There is good news and bad news when it comes to Chilliwack’s public schools: enrolment is up yet again.
A higher birth rate coupled with increasing in-migration from other communities means School District 33’s budget will be larger than ever this year.
But that also means schools are only more and more pressed to find seats.
“Having a growing a district is a wonderful thing,” outgoing school board trustee Bob Patterson said at the last meeting on Oct. 2.
“The challenges of course as we have recognized for quite a few years now is that we have limited space. It doesn’t matter how you consider it from a district lens, our schools are over-crowded.”
The new school board was voted in on Oct. 20 and they are moving in to manage one of the few districts in B.C. that continues to grow year after year, according to district assistant superintendent Rohan Arul-Pragasam.
“We have been one of the few districts that have grown steadily over the last several years as a result on of in-migration and other factors,” he said.
Enrolment numbers were presented to the outgoing school board at its last meeting before the election, and showed a 2.7 per cent increase in student numbers over 2017, which itself was a two per cent increase over 2016.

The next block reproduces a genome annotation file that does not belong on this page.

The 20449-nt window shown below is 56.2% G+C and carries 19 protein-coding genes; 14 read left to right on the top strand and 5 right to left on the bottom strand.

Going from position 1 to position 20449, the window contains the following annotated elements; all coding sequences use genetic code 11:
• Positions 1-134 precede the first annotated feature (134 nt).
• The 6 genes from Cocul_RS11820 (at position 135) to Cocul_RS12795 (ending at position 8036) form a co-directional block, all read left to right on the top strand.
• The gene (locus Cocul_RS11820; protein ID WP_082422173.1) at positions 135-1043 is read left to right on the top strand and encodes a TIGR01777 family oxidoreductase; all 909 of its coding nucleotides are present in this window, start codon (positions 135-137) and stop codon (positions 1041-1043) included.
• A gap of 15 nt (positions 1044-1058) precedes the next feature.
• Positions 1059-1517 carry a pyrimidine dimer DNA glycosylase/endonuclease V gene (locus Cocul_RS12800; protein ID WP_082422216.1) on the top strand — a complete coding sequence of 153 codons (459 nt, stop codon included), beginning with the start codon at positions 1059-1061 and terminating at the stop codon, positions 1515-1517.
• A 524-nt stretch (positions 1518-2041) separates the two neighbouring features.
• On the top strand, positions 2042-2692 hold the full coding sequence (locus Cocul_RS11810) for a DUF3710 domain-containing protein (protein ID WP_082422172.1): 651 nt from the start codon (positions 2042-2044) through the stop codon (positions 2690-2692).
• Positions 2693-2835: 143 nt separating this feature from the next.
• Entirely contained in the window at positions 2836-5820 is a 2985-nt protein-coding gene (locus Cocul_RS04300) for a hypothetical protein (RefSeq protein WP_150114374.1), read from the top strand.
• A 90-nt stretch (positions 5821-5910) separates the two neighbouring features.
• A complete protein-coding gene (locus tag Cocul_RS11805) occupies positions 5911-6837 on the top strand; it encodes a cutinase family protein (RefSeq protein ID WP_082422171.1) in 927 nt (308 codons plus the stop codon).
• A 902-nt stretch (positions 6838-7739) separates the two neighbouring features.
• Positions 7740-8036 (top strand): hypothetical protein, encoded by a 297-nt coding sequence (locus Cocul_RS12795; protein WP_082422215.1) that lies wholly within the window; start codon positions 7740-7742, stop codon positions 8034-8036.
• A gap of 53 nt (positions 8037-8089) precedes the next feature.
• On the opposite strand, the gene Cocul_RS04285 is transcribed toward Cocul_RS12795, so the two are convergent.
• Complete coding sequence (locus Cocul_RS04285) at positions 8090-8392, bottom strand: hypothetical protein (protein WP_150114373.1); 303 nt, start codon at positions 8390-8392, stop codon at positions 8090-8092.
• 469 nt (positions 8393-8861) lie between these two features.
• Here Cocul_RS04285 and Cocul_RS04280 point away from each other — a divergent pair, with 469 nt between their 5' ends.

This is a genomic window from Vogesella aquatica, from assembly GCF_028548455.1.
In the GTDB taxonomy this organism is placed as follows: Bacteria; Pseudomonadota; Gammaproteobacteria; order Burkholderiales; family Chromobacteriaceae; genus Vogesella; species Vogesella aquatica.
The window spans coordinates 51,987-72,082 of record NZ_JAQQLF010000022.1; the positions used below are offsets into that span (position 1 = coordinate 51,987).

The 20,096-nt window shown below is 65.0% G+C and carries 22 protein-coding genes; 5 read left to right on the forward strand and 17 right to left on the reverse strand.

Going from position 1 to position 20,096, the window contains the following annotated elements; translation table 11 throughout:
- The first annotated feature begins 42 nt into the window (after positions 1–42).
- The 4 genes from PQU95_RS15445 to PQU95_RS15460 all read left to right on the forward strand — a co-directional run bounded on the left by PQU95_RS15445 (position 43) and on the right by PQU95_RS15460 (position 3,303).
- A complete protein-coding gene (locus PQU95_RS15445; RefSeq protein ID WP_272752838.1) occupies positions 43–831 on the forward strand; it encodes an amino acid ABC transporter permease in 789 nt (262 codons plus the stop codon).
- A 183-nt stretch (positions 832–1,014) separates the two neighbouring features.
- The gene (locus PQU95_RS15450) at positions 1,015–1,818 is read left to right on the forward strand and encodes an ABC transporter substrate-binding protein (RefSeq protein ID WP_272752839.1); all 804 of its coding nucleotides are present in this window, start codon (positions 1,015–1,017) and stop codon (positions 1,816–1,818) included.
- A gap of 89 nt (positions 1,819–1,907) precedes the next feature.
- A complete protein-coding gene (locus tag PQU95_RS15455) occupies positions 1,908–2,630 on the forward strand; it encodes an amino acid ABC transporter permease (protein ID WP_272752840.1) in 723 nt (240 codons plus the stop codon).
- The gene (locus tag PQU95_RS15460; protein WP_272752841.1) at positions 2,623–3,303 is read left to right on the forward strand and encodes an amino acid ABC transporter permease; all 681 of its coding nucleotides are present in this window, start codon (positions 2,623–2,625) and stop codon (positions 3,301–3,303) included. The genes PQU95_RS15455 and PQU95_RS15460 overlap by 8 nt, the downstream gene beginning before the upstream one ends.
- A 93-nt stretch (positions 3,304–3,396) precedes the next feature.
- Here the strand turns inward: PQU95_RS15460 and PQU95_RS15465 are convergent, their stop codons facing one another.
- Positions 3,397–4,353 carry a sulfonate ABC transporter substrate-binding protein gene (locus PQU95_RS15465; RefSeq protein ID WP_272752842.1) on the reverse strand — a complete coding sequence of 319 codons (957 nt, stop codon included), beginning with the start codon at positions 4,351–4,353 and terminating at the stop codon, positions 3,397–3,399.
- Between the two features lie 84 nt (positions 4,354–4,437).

“We’ve managed to find space for everyone,” Arul-Pragasam joked during his enrolment presentation. “Closets here and there.”
The real issue of how many kids are learning in portables across the district came up several times as a concern during the recent election of the new school board. There are currently more than 90 portables in use across Chilliwack and most schools are over operating capacity.
Reconfiguration has helped ease some of the burden on some elementary schools, moving grade six kids to middle schools.
The head count in the district by Sept. 30 of 12,930 students, according to Arul-Pragasam is a 2.7 per cent increase over the 12,590 from Sept. 30, 2017, which was up two per cent from the 12,340 from the same time 2016.
The outgoing trustees were positive about the increased enrolment numbers as each comes with more than $7,200 in funding for the board, meaning a budget of more than $96 million for the next year.
Outgoing board chair Paul McManus commented on the situation with a optimistic look.
“There are challenges this year but certainly it’s a positive thing,” he said. “Hopefully our parents and staff will continue to be patient, growth is a challenge for us but it’s not something that we can’t overcome.”
Both McManus and Patterson, along with Walt Krahn, did not seek re-election on Oct. 20.
The newly elected school board is made up of incumbents Dan Coulter, Heather Maahs and Barry Neufeld, along with new board members Darrell Furgason, Jared Mumford, Willow Reichelt and David Swankey.
They will be sworn it at their inaugural meeting on Nov. 13.